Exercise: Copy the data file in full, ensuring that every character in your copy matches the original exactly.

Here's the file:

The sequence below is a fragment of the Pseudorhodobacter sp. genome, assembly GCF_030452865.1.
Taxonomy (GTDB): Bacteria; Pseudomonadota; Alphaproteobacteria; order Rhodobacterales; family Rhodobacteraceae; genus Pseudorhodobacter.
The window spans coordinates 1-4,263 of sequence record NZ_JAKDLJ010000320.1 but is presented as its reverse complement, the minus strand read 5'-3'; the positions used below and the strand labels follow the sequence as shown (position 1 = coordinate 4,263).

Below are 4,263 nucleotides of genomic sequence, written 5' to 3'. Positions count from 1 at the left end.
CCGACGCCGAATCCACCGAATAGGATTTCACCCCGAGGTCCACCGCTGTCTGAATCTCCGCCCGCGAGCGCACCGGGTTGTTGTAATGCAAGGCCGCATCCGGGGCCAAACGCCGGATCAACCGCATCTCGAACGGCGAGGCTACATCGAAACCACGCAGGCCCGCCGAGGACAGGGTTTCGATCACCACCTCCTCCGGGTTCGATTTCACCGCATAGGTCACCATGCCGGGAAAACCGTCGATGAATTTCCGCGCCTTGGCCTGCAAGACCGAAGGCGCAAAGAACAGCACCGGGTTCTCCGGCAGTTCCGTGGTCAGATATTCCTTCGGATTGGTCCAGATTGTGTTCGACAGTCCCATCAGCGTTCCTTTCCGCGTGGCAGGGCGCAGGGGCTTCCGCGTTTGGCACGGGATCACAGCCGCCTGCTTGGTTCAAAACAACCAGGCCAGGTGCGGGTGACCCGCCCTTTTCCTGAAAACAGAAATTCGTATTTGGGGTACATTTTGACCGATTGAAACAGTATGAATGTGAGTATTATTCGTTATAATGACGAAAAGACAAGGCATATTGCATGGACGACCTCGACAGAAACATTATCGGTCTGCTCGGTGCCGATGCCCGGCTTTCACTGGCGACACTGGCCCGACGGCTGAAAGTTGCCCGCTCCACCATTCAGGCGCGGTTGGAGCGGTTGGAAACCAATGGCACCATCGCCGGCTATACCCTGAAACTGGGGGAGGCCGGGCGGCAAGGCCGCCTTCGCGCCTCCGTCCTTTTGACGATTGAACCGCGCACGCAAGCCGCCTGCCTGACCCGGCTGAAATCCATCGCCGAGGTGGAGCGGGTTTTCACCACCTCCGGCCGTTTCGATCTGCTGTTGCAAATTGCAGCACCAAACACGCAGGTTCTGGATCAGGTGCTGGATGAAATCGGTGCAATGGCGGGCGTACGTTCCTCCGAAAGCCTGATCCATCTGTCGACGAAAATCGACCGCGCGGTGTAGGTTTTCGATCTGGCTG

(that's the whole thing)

The sequence below is a fragment of the Pseudorhodobacter sp. genome, assembly GCF_030452865.1.
Taxonomy (GTDB): Bacteria; Pseudomonadota; Alphaproteobacteria; order Rhodobacterales; family Rhodobacteraceae; genus Pseudorhodobacter.
The window spans coordinates 1-4,263 of sequence record NZ_JAKDLJ010000320.1 but is presented as its reverse complement, the minus strand read 5'-3'; the positions used below and the strand labels follow the sequence as shown (position 1 = coordinate 4,263).

Below are 4,263 nucleotides of genomic sequence, written 5' to 3'. Positions count from 1 at the left end.
CCGACGCCGAATCCACCGAATAGGATTTCACCCCGAGGTCCACCGCTGTCTGAATCTCCGCCCGCGAGCGCACCGGGTTGTTGTAATGCAAGGCCGCATCCGGGGCCAAACGCCGGATCAACCGCATCTCGAACGGCGAGGCTACATCGAAACCACGCAGGCCCGCCGAGGACAGGGTTTCGATCACCACCTCCTCCGGGTTCGATTTCACCGCATAGGTCACCATGCCGGGAAAACCGTCGATGAATTTCCGCGCCTTGGCCTGCAAGACCGAAGGCGCAAAGAACAGCACCGGGTTCTCCGGCAGTTCCGTGGTCAGATATTCCTTCGGATTGGTCCAGATTGTGTTCGACAGTCCCATCAGCGTTCCTTTCCGCGTGGCAGGGCGCAGGGGCTTCCGCGTTTGGCACGGGATCACAGCCGCCTGCTTGGTTCAAAACAACCAGGCCAGGTGCGGGTGACCCGCCCTTTTCCTGAAAACAGAAATTCGTATTTGGGGTACATTTTGACCGATTGAAACAGTATGAATGTGAGTATTATTCGTTATAATGACGAAAAGACAAGGCATATTGCATGGACGACCTCGACAGAAACATTATCGGTCTGCTCGGTGCCGATGCCCGGCTTTCACTGGCGACACTGGCCCGACGGCTGAAAGTTGCCCGCTCCACCATTCAGGCGCGGTTGGAGCGGTTGGAAACCAATGGCACCATCGCCGGCTATACCCTGAAACTGGGGGAGGCCGGGCGGCAAGGCCGCCTTCGCGCCTCCGTCCTTTTGACGATTGAACCGCGCACGCAAGCCGCCTGCCTGACCCGGCTGAAATCCATCGCCGAGGTGGAGCGGGTTTTCACCACCTCCGGCCGTTTCGATCTGCTGTTGCAAATTGCAGCACCAAACACGCAGGTTCTGGATCAGGTGCTGGATGAAATCGGTGCAATGGCGGGCGTACGTTCCTCCGAAAGCCTGATCCATCTGTCGACGAAAATCGACCGCGCGGTGTAGGTTTTCGATCTGGCTG